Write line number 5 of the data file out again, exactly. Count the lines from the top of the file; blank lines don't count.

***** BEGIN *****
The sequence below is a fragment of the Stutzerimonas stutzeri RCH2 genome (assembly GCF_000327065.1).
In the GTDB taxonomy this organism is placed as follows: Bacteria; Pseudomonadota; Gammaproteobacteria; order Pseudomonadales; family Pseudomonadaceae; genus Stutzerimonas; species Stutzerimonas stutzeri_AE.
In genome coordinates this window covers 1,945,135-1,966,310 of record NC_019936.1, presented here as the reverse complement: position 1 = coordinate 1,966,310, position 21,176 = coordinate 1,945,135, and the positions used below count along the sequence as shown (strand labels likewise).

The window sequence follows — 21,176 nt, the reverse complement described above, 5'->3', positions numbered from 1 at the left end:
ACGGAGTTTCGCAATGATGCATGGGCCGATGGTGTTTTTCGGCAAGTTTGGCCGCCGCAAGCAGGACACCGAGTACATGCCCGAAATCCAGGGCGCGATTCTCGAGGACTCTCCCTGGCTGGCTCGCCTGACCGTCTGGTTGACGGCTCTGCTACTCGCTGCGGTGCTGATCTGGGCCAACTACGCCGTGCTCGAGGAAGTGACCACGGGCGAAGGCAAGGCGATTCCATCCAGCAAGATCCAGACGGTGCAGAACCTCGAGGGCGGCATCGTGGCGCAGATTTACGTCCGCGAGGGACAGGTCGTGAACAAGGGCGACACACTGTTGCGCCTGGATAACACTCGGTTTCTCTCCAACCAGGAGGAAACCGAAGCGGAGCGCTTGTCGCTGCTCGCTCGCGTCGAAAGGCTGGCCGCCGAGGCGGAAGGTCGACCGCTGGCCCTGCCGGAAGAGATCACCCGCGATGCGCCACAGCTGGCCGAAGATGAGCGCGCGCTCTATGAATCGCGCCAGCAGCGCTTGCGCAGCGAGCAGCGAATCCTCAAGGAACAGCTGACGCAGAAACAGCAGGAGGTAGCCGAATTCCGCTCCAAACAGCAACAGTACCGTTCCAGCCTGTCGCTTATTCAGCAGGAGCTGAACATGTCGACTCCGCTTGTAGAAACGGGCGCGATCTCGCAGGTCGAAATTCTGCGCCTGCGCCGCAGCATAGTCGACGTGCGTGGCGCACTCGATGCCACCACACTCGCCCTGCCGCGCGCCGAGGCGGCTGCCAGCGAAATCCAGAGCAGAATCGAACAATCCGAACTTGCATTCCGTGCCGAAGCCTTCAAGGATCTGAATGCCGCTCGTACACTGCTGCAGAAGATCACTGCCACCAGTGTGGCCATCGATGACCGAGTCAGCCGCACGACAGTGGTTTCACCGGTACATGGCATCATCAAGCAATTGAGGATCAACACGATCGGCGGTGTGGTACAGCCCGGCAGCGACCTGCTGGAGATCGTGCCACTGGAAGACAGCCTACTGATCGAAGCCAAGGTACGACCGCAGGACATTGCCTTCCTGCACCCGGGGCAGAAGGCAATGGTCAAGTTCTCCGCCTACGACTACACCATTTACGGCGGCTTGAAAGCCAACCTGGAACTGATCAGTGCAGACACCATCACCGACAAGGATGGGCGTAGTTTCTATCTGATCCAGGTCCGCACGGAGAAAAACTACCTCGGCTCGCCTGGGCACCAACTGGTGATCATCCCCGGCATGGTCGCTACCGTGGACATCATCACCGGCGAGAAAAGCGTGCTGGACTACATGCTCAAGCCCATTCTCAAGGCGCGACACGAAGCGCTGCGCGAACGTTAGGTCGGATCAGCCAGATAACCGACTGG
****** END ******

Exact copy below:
ACGGAGTTTCGCAATGATGCATGGGCCGATGGTGTTTTTCGGCAAGTTTGGCCGCCGCAAGCAGGACACCGAGTACATGCCCGAAATCCAGGGCGCGATTCTCGAGGACTCTCCCTGGCTGGCTCGCCTGACCGTCTGGTTGACGGCTCTGCTACTCGCTGCGGTGCTGATCTGGGCCAACTACGCCGTGCTCGAGGAAGTGACCACGGGCGAAGGCAAGGCGATTCCATCCAGCAAGATCCAGACGGTGCAGAACCTCGAGGGCGGCATCGTGGCGCAGATTTACGTCCGCGAGGGACAGGTCGTGAACAAGGGCGACACACTGTTGCGCCTGGATAACACTCGGTTTCTCTCCAACCAGGAGGAAACCGAAGCGGAGCGCTTGTCGCTGCTCGCTCGCGTCGAAAGGCTGGCCGCCGAGGCGGAAGGTCGACCGCTGGCCCTGCCGGAAGAGATCACCCGCGATGCGCCACAGCTGGCCGAAGATGAGCGCGCGCTCTATGAATCGCGCCAGCAGCGCTTGCGCAGCGAGCAGCGAATCCTCAAGGAACAGCTGACGCAGAAACAGCAGGAGGTAGCCGAATTCCGCTCCAAACAGCAACAGTACCGTTCCAGCCTGTCGCTTATTCAGCAGGAGCTGAACATGTCGACTCCGCTTGTAGAAACGGGCGCGATCTCGCAGGTCGAAATTCTGCGCCTGCGCCGCAGCATAGTCGACGTGCGTGGCGCACTCGATGCCACCACACTCGCCCTGCCGCGCGCCGAGGCGGCTGCCAGCGAAATCCAGAGCAGAATCGAACAATCCGAACTTGCATTCCGTGCCGAAGCCTTCAAGGATCTGAATGCCGCTCGTACACTGCTGCAGAAGATCACTGCCACCAGTGTGGCCATCGATGACCGAGTCAGCCGCACGACAGTGGTTTCACCGGTACATGGCATCATCAAGCAATTGAGGATCAACACGATCGGCGGTGTGGTACAGCCCGGCAGCGACCTGCTGGAGATCGTGCCACTGGAAGACAGCCTACTGATCGAAGCCAAGGTACGACCGCAGGACATTGCCTTCCTGCACCCGGGGCAGAAGGCAATGGTCAAGTTCTCCGCCTACGACTACACCATTTACGGCGGCTTGAAAGCCAACCTGGAACTGATCAGTGCAGACACCATCACCGACAAGGATGGGCGTAGTTTCTATCTGATCCAGGTCCGCACGGAGAAAAACTACCTCGGCTCGCCTGGGCACCAACTGGTGATCATCCCCGGCATGGTCGCTACCGTGGACATCATCACCGGCGAGAAAAGCGTGCTGGACTACATGCTCAAGCCCATTCTCAAGGCGCGACACGAAGCGCTGCGCGAACGTTAGGTCGGATCAGCCAGATAACCGACTGG